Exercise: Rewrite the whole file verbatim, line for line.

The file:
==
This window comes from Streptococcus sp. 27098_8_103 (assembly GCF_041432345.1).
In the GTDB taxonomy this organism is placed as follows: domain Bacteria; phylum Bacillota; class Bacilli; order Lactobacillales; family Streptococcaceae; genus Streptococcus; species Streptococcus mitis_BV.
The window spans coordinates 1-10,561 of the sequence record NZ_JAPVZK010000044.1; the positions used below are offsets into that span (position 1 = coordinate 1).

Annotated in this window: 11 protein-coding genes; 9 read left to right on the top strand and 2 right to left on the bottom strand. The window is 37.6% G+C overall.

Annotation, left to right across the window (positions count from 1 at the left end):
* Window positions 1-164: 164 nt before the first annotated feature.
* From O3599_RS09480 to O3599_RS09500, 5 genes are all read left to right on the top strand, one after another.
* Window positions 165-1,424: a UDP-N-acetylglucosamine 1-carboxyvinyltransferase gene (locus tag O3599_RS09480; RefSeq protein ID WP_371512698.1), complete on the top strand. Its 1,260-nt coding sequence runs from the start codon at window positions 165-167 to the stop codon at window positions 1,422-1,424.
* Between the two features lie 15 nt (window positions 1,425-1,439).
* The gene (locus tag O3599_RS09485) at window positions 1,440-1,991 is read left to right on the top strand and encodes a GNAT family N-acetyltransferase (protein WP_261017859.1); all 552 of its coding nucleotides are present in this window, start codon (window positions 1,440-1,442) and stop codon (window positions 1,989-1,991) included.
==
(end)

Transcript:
This window comes from Streptococcus sp. 27098_8_103 (assembly GCF_041432345.1).
In the GTDB taxonomy this organism is placed as follows: domain Bacteria; phylum Bacillota; class Bacilli; order Lactobacillales; family Streptococcaceae; genus Streptococcus; species Streptococcus mitis_BV.
The window spans coordinates 1-10,561 of the sequence record NZ_JAPVZK010000044.1; the positions used below are offsets into that span (position 1 = coordinate 1).

Annotated in this window: 11 protein-coding genes; 9 read left to right on the top strand and 2 right to left on the bottom strand. The window is 37.6% G+C overall.

Annotation, left to right across the window (positions count from 1 at the left end):
* Window positions 1-164: 164 nt before the first annotated feature.
* From O3599_RS09480 to O3599_RS09500, 5 genes are all read left to right on the top strand, one after another.
* Window positions 165-1,424: a UDP-N-acetylglucosamine 1-carboxyvinyltransferase gene (locus tag O3599_RS09480; RefSeq protein ID WP_371512698.1), complete on the top strand. Its 1,260-nt coding sequence runs from the start codon at window positions 165-167 to the stop codon at window positions 1,422-1,424.
* Between the two features lie 15 nt (window positions 1,425-1,439).
* The gene (locus tag O3599_RS09485) at window positions 1,440-1,991 is read left to right on the top strand and encodes a GNAT family N-acetyltransferase (protein WP_261017859.1); all 552 of its coding nucleotides are present in this window, start codon (window positions 1,440-1,442) and stop codon (window positions 1,989-1,991) included.